March 24, 2005
SANTA MARIA, Calif. - A Secret Service forensic scientist testified in Michael Jackson's child molestation trial Thursday about fingerprinting techniques to lay the groundwork for prosecution testimony about prints found on adult magazines seized at the pop star's Neverland ranch.
The expert, Antonio Cantu, did not test any of the magazines but was called to explain methodology.
The prosecution has said that one magazine had fingerprints from Jackson and his accuser. The defense has argued the magazine wasn't fingerprinted until after grand jury hearings in March and April 2004 when the accuser may have had an opportunity to touch it.
Defense attorney Thomas Mesereau Jr. has also said that Jackson once caught the boy looking at the magazines and took them away, which also could have left both sets of fingerprints.
On Wednesday, prosecutors were barred from introducing sexually explicit material found on computers in Jackson's bedroom, but showed jurors a barrage of adult magazines that they said were seized from the singer's home.
Jurors saw about 75 images, including dozens of photographs from magazines like Playboy, Penthouse and Hustler, and a few covers of adult videos or DVDs. About 15 of the images were from publications like Barely Legal that feature women who have recently turned 18.
Prosecutors contend Jackson's accuser and his brother saw magazines similar to the ones shown while staying at Neverland, but have not yet presented any evidence that they saw the images presented in court. None of the publications bore the DNA of the boy's family.
Though Jackson has twice been late to court in the last week with what he said was severe back pain, his attorney was the one with health problems Wednesday. Brian Oxman, one of Jackson's lawyers, left court in an ambulance because of what his wife said was pneumonia.
Oxman was taken from the courthouse by ambulance to Marian Medical Center, where hospital officials said he was stable and resting comfortably.
In arguing for the computer evidence, the prosecution said technicians isolated material on three computers at Jackson's Neverland ranch that included teen-themed adult Web sites and information about adopting children.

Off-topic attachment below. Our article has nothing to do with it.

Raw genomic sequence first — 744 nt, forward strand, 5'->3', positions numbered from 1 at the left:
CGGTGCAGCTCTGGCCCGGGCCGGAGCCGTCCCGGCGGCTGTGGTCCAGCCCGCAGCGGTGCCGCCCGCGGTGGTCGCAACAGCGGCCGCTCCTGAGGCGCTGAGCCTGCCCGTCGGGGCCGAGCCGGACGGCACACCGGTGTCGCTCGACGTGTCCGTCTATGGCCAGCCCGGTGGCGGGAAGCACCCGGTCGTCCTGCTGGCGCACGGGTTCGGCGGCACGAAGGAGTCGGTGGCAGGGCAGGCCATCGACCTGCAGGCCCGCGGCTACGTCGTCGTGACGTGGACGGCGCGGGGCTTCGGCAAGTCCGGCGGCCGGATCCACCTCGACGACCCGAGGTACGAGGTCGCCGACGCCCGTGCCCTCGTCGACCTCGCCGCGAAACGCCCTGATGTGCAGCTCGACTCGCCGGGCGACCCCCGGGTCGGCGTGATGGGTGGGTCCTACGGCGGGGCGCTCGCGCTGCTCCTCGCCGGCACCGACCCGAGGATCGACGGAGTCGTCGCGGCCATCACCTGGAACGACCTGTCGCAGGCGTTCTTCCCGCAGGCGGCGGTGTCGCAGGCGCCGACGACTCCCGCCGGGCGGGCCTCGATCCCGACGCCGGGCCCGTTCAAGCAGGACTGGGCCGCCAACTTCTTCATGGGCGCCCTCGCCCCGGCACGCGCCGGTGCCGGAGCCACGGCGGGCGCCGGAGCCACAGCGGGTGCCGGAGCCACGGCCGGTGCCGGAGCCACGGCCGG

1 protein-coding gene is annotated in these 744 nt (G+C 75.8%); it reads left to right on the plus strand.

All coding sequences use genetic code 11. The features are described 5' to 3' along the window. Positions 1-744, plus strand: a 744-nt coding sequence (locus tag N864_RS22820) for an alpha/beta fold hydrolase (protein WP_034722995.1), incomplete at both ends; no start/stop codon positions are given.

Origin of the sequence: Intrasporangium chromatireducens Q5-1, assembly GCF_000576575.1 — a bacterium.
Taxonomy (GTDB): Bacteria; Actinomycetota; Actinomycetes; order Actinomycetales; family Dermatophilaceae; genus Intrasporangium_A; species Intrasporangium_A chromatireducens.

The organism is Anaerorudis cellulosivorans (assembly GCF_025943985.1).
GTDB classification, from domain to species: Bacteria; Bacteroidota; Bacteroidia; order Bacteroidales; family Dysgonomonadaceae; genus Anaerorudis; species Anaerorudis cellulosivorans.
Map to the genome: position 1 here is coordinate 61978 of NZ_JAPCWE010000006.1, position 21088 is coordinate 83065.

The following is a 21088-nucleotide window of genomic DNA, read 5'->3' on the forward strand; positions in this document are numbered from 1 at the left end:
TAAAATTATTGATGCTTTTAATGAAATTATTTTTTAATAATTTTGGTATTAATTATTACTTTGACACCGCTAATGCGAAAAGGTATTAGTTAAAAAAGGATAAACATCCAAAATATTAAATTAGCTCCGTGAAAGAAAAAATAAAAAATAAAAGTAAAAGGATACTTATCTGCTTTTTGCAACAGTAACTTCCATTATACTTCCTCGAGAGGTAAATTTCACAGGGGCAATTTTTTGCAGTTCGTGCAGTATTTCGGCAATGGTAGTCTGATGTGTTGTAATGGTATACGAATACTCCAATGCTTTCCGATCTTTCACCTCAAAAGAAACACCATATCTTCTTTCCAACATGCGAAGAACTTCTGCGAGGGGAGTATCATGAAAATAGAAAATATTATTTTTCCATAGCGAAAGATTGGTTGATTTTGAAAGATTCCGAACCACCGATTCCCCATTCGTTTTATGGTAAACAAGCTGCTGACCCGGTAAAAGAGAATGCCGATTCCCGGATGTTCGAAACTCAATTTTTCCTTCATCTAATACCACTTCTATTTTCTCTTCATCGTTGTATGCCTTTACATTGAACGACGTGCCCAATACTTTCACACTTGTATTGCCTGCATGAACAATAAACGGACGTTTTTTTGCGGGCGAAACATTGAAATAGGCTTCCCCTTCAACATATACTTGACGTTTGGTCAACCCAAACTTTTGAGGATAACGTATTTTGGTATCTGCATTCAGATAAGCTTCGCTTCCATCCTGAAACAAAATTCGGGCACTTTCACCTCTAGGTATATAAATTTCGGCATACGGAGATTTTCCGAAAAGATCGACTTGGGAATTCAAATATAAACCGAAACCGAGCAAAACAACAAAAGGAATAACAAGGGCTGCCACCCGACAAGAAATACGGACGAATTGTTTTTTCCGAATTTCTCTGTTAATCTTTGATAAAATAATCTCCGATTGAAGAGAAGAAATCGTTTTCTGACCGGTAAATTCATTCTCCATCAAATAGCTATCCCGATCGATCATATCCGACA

Prosecutor Gordon Auchincloss said he felt the adoption sites related to Jackson's statements in a documentary that he was interested in adopting children.
"We intend to use this evidence to show ... Michael Jackson knows how to use a computer ... that he knows how to access adult materials on Internet sites," he said.
Defense attorney Robert Sanger called the material prejudicial and noted all of it was dated either two years before Jackson met his accuser or several months after his involvement with the child and his family had ended.
Jackson, 46, is accused of molesting a 13-year-old cancer patient at Neverland in February or March 2003. He also is accused of conspiring to hold the boy's family captive to get them to make a video rebutting the 2003 documentary in which he appeared with the boy and said he let children sleep in his bed, though it was innocent and non-sexual.
Sanger said there was no proof Jackson was the person who accessed the Web sites and suggested much of the material was "cached," or automatically saved by the computers, from material that popped up in e-mail when others used the computers.